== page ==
Practical Data Communications forInstrumentation and Control
Titles in the seriesPractical Cleanrooms: Technologies and Facilities (David Conway)Practical Data Acquisition for Instrumentation and Control Systems (John Park,Steve Mackay)Practical Data Communications for Instrumentation and Control (John Park, SteveMackay, Edwin Wright)Practical Digital Signal Processing for Engineers and Technicians (Edmund Lai)Practical Electrical Network Automation and Communication Systems (CobusStrauss)Practical Embedded Controllers (John Park)Practical Fiber Optics (David Bailey, Edwin Wright)Practical Industrial Data Networks: Design, Installation and Troubleshooting (SteveMackay, Edwin Wright, John Park, Deon Reynders)Practical Industrial Safety, Risk Assessment and Shutdown Systems (DaveMacdonald)Practical Modern SCADA Protocols: DNP3, 60870.5 and Related Systems (GordonClarke, Deon Reynders)Practical Radio Engineering and Telemetry for Industry (David Bailey)Practical SCADA for Industry (David Bailey, Edwin Wright)Practical TCP/IP and Ethernet Networking (Deon Reynders, Edwin Wright)Practical Variable Speed Drives and Power Electronics (Malcolm Barnes)
Practical Data Communications forInstrumentation and ControlJohn Park ASD, IDC Technologies, Perth, AustraliaSteve Mackay CPEng, BSc(ElecEng), BSc(Hons), MBA, IDC Technologies,Perth, AustraliaEdwin Wright MIPENZ, BSc(Hons), BSc(Elec Eng), IDC Technologies, Perth,Australia.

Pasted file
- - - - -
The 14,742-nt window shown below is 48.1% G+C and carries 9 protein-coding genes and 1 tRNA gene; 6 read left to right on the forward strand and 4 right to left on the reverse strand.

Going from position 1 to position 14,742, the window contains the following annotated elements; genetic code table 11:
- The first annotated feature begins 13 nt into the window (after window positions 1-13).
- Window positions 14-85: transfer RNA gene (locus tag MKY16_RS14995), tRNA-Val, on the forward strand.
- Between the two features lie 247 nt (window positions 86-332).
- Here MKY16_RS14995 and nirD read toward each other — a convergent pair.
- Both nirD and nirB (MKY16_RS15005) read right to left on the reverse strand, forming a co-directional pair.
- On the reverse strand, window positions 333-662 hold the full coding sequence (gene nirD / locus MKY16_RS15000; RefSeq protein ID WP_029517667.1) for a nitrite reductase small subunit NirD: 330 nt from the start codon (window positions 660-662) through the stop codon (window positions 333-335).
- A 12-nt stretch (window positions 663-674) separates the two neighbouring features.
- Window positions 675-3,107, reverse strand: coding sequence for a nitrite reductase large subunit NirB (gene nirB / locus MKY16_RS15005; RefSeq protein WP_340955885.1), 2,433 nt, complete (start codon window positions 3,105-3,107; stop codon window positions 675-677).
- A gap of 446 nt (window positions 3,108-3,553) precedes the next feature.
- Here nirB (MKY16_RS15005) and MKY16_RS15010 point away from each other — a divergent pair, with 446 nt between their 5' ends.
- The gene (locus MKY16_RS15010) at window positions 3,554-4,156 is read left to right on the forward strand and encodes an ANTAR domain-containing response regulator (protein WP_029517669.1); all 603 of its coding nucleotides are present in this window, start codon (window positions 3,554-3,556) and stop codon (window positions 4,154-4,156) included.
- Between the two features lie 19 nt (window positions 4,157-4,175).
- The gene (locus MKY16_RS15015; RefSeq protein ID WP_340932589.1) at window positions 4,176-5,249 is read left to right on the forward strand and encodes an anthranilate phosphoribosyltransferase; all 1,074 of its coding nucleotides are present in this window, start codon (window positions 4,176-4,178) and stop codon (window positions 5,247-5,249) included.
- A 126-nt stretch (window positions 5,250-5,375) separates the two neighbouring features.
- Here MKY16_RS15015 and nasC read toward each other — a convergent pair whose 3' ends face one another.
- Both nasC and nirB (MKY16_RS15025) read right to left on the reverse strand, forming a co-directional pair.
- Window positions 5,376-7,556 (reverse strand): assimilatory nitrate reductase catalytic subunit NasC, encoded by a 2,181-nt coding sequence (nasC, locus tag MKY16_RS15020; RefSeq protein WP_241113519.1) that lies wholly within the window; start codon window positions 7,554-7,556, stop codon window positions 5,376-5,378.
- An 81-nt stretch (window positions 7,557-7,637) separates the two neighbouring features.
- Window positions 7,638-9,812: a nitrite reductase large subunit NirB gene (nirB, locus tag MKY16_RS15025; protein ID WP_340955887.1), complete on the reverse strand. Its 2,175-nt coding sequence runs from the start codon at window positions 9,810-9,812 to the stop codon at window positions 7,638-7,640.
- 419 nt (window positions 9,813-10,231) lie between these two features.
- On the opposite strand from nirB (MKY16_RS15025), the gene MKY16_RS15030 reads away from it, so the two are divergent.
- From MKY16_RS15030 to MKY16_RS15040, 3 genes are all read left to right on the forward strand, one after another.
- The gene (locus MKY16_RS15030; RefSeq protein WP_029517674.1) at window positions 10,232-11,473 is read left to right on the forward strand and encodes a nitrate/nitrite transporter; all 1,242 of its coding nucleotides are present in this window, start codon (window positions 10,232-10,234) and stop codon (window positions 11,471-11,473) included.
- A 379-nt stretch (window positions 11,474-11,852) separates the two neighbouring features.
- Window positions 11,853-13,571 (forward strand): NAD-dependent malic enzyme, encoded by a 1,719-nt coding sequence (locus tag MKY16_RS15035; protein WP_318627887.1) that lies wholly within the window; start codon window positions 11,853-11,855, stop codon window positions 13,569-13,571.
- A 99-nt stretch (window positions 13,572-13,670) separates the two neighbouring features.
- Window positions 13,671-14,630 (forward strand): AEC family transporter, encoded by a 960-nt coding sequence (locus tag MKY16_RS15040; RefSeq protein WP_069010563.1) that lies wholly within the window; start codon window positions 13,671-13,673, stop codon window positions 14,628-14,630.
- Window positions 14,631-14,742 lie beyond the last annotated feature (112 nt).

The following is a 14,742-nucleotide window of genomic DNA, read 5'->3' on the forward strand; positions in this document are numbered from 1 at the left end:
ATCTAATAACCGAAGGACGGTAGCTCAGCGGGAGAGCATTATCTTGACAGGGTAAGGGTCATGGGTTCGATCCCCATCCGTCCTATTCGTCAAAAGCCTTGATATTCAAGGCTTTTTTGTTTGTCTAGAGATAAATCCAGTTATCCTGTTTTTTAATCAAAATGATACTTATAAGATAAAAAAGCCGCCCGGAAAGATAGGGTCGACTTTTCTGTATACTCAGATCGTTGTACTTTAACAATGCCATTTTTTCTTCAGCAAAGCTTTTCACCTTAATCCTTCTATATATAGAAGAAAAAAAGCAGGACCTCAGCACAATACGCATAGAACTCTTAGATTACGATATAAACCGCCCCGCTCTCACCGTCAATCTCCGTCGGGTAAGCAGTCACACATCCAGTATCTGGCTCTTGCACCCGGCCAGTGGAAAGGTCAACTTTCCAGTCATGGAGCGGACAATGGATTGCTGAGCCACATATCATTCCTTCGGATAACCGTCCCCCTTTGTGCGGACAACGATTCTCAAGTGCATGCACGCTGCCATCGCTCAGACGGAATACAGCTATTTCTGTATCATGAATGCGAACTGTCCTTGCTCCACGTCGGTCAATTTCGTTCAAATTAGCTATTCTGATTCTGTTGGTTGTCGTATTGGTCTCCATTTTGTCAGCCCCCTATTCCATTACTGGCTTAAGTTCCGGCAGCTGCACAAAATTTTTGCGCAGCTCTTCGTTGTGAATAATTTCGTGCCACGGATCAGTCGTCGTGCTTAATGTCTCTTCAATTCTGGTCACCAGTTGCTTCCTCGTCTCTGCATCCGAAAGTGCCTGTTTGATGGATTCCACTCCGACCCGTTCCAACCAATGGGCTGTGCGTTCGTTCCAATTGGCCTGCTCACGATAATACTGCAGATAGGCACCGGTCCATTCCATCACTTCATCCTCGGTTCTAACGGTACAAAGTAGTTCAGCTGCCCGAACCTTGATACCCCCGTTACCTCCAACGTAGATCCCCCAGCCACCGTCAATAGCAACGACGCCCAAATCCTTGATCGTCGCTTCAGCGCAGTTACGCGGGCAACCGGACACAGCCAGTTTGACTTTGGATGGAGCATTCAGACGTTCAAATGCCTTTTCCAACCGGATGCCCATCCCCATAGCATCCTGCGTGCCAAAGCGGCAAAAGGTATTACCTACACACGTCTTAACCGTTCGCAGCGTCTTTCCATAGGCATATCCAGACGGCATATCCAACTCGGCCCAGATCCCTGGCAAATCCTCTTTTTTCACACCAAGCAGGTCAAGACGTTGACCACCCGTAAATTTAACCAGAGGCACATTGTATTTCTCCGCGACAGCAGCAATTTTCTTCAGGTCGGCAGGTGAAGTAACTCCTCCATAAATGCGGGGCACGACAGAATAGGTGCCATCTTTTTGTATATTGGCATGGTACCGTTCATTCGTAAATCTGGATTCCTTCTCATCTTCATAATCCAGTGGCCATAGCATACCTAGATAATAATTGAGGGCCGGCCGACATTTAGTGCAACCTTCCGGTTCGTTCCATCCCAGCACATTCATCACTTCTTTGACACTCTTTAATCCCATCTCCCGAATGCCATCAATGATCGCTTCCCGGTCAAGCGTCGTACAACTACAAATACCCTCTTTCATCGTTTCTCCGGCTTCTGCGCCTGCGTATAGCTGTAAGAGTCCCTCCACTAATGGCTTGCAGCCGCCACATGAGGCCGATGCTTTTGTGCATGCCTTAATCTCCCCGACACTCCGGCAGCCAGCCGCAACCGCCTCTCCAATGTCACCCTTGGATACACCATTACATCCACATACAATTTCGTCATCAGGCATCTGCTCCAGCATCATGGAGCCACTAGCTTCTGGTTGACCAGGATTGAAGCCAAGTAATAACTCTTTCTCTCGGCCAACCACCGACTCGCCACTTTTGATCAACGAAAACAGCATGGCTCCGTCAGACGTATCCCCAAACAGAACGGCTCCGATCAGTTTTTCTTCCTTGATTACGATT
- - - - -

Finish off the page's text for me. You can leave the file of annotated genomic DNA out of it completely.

NewnesAn imprint of ElsevierLinacre House, Jordan Hill, Oxford OX2 8DP200 Wheeler Road, Burlington, MA 01803First published 2003Copyright 2003, IDC Technologies. All rights reservedNo part of this publication may be reproduced in any material form (includingphotocopying or storing in any medium by electronic means and whetheror not transiently or incidentally to some other use of this publication) withoutthe written permission of the copyright holder except in accordance with theprovisions of the Copyright, Designs and Patents Act 1988 or under the terms ofa licence issued by the Copyright Licensing Agency Ltd, 90 Tottenham Court Road,London, England W1T 4LP. Applications for the copyright holders writtenpermission to reproduce any part of this publication should be addressedto the publisherBritish Library Cataloguing in Publication DataA catalogue record for this book is available from the British LibraryISBN 07506 57979For information on all Newnes publications, visitour website at www.newnespress.comTypeset and Edited by Vivek Mehra, Mumbai, India(email@example.com)Printed and bound in Great Britain
)UTZKTZY ix :UQKT XOTM :UQKT H[Y :UQKT H[Y VXUZUIUR UVKXGZOUTY /TZKXTKZ]UXQ IUTTKIZOUTY 4KZ]UXQ UVKXGZOTM Y_YZKSY 4KZ]UXQ GXINOZKIZ[XKY GTJ VXUZUIURY 459 VXUJ[IZY Appendix A 4[SHKXOTM Y_YZKSY Appendix B )_IROI XKJ[TJGTI_ INKIQ )8) VXUMXGS ROYZOTM Appendix C 9KXOGR ROTQ JKYOMT Appendix D -RUYYGX_ Index